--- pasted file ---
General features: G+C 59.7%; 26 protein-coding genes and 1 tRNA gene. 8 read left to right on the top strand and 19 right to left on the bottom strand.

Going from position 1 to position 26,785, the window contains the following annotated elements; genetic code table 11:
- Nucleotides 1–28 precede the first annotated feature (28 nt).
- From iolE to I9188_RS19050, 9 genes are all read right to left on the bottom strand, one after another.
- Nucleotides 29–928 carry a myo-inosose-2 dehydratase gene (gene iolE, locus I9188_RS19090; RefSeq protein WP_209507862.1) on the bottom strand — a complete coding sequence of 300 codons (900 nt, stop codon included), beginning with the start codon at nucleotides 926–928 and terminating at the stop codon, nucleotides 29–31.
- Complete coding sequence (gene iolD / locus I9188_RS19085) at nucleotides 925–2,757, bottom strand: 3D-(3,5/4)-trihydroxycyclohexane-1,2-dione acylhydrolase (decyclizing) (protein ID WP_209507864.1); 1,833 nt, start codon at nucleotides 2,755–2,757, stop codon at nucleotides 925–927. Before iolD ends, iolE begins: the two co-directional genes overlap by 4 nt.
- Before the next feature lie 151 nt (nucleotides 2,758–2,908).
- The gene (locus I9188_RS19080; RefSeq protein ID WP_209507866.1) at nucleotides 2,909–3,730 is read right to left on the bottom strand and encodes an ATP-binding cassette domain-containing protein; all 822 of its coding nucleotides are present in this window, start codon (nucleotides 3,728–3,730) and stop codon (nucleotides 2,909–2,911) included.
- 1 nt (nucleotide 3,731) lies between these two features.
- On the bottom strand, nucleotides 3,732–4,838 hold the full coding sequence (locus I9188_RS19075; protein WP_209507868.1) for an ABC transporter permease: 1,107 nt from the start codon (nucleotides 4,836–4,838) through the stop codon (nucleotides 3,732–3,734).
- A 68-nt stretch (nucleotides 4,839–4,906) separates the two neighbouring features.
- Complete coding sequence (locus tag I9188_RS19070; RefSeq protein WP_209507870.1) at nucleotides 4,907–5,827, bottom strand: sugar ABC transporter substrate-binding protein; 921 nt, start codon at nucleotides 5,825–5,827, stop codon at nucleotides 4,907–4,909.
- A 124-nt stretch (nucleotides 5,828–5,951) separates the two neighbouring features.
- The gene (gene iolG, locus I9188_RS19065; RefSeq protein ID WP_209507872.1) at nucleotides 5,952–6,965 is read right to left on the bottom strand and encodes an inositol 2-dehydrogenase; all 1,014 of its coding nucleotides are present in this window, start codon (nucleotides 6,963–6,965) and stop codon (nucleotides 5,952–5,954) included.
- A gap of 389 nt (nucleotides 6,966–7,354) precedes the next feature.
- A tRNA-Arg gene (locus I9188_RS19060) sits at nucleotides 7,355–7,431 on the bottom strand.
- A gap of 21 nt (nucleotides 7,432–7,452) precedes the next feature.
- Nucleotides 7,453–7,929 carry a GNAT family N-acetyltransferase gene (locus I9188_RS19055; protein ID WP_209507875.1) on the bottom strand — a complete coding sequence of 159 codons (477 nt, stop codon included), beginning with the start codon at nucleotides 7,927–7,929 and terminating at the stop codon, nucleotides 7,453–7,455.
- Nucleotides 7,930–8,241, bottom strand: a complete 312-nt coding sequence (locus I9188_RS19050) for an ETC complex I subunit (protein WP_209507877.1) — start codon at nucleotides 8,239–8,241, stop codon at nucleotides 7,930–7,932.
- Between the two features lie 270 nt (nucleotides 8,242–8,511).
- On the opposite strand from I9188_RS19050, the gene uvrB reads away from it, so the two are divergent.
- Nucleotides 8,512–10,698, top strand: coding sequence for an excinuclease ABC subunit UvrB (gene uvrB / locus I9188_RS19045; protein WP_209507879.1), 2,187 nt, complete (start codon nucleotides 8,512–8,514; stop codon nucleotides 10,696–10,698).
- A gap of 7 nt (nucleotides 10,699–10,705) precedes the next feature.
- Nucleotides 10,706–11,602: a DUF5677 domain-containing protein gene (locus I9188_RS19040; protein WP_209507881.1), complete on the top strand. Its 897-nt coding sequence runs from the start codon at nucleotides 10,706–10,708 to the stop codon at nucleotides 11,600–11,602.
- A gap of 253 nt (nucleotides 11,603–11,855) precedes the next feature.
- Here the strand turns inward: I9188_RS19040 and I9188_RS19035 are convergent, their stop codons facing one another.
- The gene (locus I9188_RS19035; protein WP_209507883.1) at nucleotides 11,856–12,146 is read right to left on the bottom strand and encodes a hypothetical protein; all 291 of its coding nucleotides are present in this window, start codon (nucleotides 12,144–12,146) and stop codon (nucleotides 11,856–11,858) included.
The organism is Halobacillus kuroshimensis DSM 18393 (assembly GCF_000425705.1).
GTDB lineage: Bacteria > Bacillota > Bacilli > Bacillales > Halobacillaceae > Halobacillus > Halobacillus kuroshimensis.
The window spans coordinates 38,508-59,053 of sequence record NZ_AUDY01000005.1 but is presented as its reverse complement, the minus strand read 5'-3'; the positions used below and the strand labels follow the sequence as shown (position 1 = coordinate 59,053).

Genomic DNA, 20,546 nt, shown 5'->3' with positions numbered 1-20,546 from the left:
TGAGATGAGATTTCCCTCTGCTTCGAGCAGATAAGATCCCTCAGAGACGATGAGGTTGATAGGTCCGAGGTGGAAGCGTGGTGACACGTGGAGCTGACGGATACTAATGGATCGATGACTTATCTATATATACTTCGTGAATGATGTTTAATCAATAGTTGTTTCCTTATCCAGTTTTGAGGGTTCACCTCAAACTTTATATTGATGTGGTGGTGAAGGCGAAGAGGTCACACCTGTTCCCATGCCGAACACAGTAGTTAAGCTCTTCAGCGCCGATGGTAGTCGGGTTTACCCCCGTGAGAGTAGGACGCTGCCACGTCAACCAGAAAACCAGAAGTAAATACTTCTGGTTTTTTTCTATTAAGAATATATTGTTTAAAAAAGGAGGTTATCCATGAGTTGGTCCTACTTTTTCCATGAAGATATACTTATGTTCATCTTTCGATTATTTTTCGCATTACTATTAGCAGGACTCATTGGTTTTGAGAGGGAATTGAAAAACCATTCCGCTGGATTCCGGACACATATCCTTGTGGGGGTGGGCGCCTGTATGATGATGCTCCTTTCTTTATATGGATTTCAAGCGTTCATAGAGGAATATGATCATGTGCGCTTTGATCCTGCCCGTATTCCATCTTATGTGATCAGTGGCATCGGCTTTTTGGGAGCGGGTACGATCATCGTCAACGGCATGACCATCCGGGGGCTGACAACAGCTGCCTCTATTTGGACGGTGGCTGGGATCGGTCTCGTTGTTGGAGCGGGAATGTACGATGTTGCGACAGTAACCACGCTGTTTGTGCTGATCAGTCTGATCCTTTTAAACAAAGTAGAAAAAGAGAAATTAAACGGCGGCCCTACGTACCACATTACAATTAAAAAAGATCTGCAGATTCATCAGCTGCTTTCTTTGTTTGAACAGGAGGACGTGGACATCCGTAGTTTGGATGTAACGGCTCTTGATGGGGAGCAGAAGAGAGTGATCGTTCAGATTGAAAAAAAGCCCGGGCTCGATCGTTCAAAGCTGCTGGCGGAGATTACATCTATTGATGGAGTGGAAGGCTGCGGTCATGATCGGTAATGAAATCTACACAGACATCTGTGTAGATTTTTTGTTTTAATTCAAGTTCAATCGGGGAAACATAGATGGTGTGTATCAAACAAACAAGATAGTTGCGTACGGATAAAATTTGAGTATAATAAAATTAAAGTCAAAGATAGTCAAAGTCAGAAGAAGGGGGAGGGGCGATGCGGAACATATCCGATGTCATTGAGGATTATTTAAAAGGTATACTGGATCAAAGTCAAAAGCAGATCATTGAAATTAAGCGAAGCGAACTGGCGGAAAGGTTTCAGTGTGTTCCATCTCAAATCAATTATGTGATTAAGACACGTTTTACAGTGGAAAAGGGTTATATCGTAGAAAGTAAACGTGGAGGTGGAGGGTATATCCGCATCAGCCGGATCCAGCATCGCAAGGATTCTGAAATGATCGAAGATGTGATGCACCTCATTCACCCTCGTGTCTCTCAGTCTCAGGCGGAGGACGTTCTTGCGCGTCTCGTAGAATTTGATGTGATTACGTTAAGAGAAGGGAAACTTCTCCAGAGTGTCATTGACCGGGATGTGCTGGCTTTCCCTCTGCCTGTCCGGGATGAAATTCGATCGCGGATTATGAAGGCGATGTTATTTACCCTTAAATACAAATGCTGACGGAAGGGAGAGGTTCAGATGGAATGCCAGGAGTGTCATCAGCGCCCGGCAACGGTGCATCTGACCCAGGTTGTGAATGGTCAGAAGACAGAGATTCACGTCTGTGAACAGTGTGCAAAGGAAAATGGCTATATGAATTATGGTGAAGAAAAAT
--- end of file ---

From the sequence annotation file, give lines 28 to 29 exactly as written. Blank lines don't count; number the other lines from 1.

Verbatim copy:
The organism is Halobacillus kuroshimensis DSM 18393 (assembly GCF_000425705.1).
GTDB lineage: Bacteria > Bacillota > Bacilli > Bacillales > Halobacillaceae > Halobacillus > Halobacillus kuroshimensis.